Congressional Update: Senate, House Coming Back To Multiple Issues
The U.S. House and Senate return Monday from Memorial Day Recess with a daunting agenda: both chambers will explore paths to address gun violence and will begin the annual defense policy bill process.
The House and Senate will continue negotiating changes to the “China legislation” that promotes investments in domestic technologies to compete with China.
Senate Republicans reported that Senator Joe Manchin (D-WV) is currently more interested in negotiating a slimmed-down reconciliation than continuing bipartisan energy tax credit discussions.
As we have written, Senator Manchin has expressed interest in an “inflation-fighting” reconciliation bill that includes clean energy tax credits, raises taxes, and lowers drug prices.
Build Back Better
While it is clear that the previous iteration of Build Back Better is dead, a new version could be fast-tracked should Senators Manchin and Kyrsten Sinema (D-AZ) agree.
The 48 other Senate Democrats would likely agree to any version – no matter how small – ahead of the midterm Congressional elections.
Should reconciliation talks fail, Senator Manchin will likely turn towards an end of year bipartisan energy package that would focus simply on extending clean energy tax credits.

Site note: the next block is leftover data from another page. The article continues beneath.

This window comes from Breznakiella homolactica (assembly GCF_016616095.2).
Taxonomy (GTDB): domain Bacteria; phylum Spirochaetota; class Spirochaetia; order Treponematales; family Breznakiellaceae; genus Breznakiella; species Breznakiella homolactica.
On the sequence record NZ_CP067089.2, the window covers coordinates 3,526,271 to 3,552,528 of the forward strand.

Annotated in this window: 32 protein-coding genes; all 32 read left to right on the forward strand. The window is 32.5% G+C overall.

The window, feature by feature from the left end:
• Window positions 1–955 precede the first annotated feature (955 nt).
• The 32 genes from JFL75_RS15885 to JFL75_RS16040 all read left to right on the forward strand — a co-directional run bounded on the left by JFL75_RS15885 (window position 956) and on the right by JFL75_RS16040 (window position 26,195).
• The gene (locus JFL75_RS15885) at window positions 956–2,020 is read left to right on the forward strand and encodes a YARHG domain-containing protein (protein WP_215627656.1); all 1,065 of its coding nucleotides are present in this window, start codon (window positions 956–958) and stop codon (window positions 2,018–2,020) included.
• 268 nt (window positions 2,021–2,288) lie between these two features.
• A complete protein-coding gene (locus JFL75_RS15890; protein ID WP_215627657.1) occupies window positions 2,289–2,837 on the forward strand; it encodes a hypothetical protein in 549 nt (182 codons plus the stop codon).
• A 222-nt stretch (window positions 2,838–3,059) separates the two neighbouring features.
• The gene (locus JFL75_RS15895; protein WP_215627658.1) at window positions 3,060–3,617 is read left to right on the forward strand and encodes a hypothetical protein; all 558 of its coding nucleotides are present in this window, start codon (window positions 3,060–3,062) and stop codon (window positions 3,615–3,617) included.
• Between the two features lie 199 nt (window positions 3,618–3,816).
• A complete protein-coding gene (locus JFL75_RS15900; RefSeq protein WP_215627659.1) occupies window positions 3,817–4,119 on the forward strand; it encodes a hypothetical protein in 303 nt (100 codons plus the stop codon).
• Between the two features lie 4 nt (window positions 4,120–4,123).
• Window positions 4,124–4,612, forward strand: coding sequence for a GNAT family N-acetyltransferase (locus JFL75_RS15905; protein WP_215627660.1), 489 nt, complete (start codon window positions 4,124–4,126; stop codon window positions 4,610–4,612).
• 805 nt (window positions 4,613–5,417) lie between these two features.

Still, the Congressional calendar is not favorable to Democrats, as much serious legislating will stall between August and November.
Republican Climate Plan
House Republicans began laying out their energy and climate agenda should they win a majority this November.
The plan – released from the “Energy, Climate, and Conservation” task force – focuses on an all-the-above energy strategy that promotes private sector innovation to curb emissions.
Republicans noted their support for traditional oil and gas, along with cleaner technologies such as wind, solar, small modular nuclear reactors, hydrogen, and carbon capture.
The proposal also formalizes Republican opposition to mandates, taxes, or regulations to achieve carbon goals.
Many Congressional Democrats criticized the proposal as not serious.
EU Ban On Russian Oil
Across the pond, gas prices rose after the European Union announced a deal to impose an import ban on seaborne Russian crude oil six months from adoption and petroleum products after eight months.
While there will be exceptions for certain pipelines and countries, the policy change is likely to impose significant economic costs on Russia.
Looking abroad to help lower the price at the pump, White House officials confirmed anonymously that President Biden will meet with the Crown Prince of Saudi Arabia – Mohammed bin Salman – during his upcoming Middle East visit.